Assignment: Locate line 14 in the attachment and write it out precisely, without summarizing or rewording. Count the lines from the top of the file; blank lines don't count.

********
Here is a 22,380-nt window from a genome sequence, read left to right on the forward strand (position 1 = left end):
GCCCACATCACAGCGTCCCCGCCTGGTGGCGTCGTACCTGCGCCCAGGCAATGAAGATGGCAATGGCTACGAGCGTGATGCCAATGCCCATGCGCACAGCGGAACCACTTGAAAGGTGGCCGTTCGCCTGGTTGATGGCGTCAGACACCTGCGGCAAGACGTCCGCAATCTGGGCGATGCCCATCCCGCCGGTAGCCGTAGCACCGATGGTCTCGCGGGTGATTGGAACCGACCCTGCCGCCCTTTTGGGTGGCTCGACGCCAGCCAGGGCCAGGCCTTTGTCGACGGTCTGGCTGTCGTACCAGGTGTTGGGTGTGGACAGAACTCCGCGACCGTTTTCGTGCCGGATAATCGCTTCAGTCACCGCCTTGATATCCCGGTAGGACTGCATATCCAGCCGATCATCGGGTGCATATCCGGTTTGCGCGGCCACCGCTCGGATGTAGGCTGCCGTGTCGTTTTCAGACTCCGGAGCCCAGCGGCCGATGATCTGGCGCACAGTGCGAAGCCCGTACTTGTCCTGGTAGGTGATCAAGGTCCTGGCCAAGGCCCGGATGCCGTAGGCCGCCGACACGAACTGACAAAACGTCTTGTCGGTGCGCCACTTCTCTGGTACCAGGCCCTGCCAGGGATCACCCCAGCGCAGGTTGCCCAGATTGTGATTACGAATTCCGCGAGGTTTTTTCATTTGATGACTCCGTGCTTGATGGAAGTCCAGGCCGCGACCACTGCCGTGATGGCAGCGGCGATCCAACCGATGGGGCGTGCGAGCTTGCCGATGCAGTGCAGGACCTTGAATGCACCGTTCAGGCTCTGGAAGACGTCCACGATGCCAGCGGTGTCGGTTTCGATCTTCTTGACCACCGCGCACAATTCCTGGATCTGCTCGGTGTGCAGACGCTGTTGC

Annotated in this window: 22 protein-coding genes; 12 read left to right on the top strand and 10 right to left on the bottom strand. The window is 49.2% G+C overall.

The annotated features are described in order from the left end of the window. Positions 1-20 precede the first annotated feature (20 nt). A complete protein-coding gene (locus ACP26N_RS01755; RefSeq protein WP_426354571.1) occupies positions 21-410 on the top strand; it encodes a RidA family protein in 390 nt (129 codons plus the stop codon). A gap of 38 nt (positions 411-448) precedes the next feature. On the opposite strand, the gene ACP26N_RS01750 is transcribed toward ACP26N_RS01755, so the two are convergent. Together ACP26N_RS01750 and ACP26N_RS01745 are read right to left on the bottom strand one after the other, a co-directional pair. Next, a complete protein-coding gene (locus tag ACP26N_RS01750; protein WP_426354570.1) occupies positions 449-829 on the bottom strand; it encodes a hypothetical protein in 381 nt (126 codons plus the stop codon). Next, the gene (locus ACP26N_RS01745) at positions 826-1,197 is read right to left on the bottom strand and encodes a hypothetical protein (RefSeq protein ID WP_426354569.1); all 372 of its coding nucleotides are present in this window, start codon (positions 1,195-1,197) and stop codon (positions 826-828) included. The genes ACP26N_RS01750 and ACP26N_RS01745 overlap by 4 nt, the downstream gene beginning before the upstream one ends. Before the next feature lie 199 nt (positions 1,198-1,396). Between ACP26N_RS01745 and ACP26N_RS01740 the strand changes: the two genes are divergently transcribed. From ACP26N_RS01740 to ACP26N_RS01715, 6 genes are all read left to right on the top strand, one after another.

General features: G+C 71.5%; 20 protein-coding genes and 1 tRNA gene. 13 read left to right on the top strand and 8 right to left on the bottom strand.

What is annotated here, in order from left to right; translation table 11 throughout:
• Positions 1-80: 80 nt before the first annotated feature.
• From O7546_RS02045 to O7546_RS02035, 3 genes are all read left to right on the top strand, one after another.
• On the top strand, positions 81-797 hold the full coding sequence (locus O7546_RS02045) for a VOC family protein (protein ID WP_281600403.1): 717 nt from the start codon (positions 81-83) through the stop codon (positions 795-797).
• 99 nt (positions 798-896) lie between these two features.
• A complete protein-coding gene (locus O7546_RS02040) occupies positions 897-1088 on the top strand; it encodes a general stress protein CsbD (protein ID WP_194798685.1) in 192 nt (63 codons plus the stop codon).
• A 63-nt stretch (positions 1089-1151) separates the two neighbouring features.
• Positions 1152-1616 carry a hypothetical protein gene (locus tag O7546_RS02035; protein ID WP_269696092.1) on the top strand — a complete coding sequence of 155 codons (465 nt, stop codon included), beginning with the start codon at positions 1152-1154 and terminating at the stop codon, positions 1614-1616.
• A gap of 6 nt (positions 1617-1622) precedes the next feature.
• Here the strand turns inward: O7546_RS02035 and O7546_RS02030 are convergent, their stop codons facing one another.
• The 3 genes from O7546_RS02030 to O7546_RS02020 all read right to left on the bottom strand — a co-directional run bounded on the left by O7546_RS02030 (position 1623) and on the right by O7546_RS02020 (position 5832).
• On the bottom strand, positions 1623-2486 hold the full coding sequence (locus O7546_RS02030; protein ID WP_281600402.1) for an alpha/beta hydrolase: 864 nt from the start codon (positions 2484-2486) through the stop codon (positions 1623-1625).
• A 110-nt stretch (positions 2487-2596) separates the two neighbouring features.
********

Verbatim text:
• A gap of 6 nt (positions 1617-1622) precedes the next feature.